Growing peppers in The North

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Growing peppers in The North

Peppers, both bell and hot/chilli, are one of the slower plants to plant in the colder region because they love heat, and seeds take a long time to get to transplant size. Since they only fruit when the temperature is above 55F (12C), and we only have a good 30 days of that, it makes growing them here that much more difficult.

So they get started early indoors, transplant well after the risk of frost and love heat.

I struggled with peppers for years; they would always grow strong until about a foot tall, then stop, look a little yellow and eventually make a few small fruits. Then, last year, after it started to happen again, I did an in-depth search looking for causes and settled on one.

Peppers HATE chlorinated water!

Peppers (and a few other plants) will get stunted by small amounts of chlorine. Small amounts of chlorine from, say, a watering hose. So after losing about a month of growing time, I started filling buckets of water and letting them stand (dechlorinating the water) and used that water on the peppers. Almost immediately, they bounced back and produced a ton of fruit, even after losing a month of growing time.

Peppers NEED heat

The optimum temperature for growing peppers depends on the specific variety of pepper grown. However, in general, most varieties of peppers grow best when the temperature is between 70°F and 85°F (21°C to 29°C). If your temperatures are below this, they will grow slowly or not at all. 

Pepper plants typically require warm soil to germinate, so it’s essential to ensure that the soil temperature is at least 60°F (15°C) before planting. Temperatures that are too high or too low can affect the growth and development of the pepper plants, so it’s essential to monitor the temperature and adjust it if necessary.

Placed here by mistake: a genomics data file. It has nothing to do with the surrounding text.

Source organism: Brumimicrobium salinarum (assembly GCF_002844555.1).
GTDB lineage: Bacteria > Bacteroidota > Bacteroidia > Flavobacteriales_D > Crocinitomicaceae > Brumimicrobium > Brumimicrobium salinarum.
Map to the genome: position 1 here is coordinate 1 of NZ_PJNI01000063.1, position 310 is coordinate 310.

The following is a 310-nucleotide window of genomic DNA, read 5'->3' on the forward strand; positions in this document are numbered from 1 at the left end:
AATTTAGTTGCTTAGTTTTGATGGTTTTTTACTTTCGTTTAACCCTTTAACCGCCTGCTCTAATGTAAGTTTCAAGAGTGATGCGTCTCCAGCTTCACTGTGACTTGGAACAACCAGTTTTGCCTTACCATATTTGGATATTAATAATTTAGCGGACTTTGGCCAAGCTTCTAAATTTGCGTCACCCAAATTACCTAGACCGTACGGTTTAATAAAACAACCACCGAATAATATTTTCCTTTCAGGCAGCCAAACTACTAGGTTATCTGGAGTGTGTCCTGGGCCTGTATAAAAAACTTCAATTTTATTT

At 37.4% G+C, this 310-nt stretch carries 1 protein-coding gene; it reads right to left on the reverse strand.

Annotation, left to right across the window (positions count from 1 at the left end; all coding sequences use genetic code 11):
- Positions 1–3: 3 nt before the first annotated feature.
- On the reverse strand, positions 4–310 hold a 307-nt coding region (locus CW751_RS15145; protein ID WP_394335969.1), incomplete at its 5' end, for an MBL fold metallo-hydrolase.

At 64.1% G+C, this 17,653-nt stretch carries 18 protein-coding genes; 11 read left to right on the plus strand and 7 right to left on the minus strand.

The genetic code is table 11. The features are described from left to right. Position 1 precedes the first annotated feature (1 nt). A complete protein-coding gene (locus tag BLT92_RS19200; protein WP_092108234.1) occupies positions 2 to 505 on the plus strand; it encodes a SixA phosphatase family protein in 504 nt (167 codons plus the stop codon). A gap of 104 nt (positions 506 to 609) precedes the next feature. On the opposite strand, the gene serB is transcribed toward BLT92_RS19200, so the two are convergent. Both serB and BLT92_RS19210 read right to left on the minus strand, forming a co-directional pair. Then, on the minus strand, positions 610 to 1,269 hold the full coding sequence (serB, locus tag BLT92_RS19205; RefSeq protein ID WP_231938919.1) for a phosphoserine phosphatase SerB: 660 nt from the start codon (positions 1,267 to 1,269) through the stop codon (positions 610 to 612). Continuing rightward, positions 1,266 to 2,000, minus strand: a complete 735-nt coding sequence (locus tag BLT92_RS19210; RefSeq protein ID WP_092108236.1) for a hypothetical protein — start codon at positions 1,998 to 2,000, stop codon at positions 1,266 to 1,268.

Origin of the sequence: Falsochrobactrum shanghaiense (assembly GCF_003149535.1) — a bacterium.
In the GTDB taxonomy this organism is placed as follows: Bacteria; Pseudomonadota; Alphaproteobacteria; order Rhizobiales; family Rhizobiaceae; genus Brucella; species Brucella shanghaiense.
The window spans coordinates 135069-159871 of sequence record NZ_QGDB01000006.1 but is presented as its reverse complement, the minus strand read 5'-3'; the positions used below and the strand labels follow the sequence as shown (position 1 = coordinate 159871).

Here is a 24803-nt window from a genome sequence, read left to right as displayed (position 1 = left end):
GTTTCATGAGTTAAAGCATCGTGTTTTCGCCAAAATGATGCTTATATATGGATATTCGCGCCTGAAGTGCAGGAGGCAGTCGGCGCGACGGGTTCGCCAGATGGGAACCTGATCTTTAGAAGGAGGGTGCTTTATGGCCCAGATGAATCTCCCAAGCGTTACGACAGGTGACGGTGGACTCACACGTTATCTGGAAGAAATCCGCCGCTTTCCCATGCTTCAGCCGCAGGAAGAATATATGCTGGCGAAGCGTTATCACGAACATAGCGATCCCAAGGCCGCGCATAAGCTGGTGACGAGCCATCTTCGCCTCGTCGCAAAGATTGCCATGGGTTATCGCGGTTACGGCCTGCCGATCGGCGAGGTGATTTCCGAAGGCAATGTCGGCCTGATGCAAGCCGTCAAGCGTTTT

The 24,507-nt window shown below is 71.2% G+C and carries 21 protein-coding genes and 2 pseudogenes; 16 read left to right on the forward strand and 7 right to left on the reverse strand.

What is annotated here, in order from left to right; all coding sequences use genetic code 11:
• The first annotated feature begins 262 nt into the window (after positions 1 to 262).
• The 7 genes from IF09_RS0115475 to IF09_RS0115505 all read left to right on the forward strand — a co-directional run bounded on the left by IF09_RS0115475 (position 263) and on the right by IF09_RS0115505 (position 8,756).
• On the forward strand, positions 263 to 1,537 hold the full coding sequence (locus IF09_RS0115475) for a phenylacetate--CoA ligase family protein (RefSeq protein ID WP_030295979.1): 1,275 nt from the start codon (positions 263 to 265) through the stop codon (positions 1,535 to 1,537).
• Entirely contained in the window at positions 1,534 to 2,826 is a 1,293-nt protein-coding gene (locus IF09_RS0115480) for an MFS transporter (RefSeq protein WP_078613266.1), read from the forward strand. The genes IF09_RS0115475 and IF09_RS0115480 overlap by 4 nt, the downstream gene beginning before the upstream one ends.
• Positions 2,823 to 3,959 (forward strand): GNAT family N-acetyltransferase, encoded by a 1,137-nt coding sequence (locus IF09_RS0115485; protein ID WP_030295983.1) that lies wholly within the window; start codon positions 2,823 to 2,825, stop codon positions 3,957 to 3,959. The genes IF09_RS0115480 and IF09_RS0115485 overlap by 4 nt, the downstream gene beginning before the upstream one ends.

Additionally, pepper plants need plenty of sunlight and water to thrive, so it’s important to provide them with adequate light and moisture and maintain a suitable temperature.

Recently (2022), I started only growing my peppers in a greenhouse. A garden tunnel will accomplish the same thing, and may try that this year. The results of the added heat inside the greenhouse were astounding in the amount of fully ripe peppers produced. Hot, sweet, and bell peppers all produced way more than I have ever seen. 

Bell peppers and banana peppers in greenhouse

Quick Facts

Climate: Peppers like it hot

Difficulty: moderate to hard

SFG Spacing: 1 per square foot (locally acceptable for cold climate)

When to plant: 4-8 weeks before the last frost indoors, transplant two weeks after last frost.

Soils:  Deep loamy/sandy, loose, well-drained

Germination: 10-21 days (above 22 degrees C, longer if cooler)




Like tomatoes, peppers like sunshine and heat; however, they don’t need as much water and will grow like weeds when their heat requirements are met. Dryer plants can produce hotter peppers, as that usually means hotter temperatures.